The limited impact on the majority of EMs, could actually lead to a pickup in their assets by international investors.

“We had been advising clients that there may be opportunities to buy EM assets across the sector following a possible Brexit,” Christensen said.

EMs are likely to receive slightly more breathing space in the longer term following the referendum’s results.

“We expect the US Federal Reserve to be on hold for longer following the referendum results. We expected it to come in September but are now expecting it to come next year,” stated Christensen.

He added that this explains why there has not been a significant shift in the bond and currency markets across Asia, noting that the impact on Latin American countries would also be limited. Although market volatility will likely remain for around two weeks, calm is likely to descend again in the near future.

However, analysts said there would be uncertainty going forward around whether other countries in Europe would hold their own referendums.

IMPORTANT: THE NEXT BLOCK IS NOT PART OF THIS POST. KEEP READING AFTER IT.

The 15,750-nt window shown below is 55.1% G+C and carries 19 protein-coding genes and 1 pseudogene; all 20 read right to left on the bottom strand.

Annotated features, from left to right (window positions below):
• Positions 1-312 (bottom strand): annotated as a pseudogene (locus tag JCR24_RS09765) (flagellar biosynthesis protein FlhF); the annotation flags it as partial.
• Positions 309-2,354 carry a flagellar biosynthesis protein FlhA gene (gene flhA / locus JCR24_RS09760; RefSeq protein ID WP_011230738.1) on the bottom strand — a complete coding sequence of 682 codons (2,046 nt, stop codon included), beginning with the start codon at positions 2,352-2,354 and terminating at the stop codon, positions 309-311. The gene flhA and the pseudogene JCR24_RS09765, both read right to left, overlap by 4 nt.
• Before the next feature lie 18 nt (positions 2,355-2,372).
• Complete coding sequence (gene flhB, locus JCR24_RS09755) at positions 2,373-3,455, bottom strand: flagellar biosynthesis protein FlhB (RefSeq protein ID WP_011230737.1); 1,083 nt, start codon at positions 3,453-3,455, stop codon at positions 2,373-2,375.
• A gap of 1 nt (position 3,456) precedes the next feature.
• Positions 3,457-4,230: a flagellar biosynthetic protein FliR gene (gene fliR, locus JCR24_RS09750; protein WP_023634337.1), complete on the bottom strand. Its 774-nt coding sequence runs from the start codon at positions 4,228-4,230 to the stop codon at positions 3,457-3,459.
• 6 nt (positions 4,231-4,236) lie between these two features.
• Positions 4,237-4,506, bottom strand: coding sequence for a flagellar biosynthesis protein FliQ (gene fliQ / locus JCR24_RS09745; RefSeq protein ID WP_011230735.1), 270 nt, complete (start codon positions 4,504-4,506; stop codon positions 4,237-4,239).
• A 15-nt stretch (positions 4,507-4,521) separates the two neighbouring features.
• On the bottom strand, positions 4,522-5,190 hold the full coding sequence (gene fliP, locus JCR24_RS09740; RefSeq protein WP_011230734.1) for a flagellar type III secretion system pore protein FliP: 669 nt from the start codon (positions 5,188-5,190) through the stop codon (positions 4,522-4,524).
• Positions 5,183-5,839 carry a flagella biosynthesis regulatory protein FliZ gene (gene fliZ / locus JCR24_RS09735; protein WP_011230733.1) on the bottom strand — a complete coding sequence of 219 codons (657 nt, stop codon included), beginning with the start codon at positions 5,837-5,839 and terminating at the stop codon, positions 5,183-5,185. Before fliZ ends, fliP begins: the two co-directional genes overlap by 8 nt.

“The litmus test will be in Spain with the election this weekend. If Podemos (the left-wing populist party) do well, it could signify a leave sentiment which may add to uncertainty,” he noted.

“The big question is whether we will end up with a two-tier Europe.”

Jackson stated that further separatist movements across EU could emerge, but would likely happen within the next 5 to 10 years rather than the next 2 to 3.

He continued that the risk across Eastern Europe lies in the politics.

“Across Eastern European governments there could be a backlash against EU oversight on policymaking and a turn towards more populist policies.”

This would hurt investment in the region and dampen growth prospects over the medium term.

EMs aside, notwithstanding the many economic implications of Brexit on the UK, the role of the City of London as a centre for financial transactions could be affected. Despite the pound falling on the results of the vote (from 1.4877 to 1.3463 to the dollar), the City of London is likely to remain the centre for financial transactions across Europe, according to Christensen.

“I am sceptical about whether London will lose its title as the European financial centre, especially over the next year. It has established itself as a leading centre for a while,” he said, adding that he was unsure whether other financial sectors, such as in Paris, could take on the role.

Europe Macro Policy & Government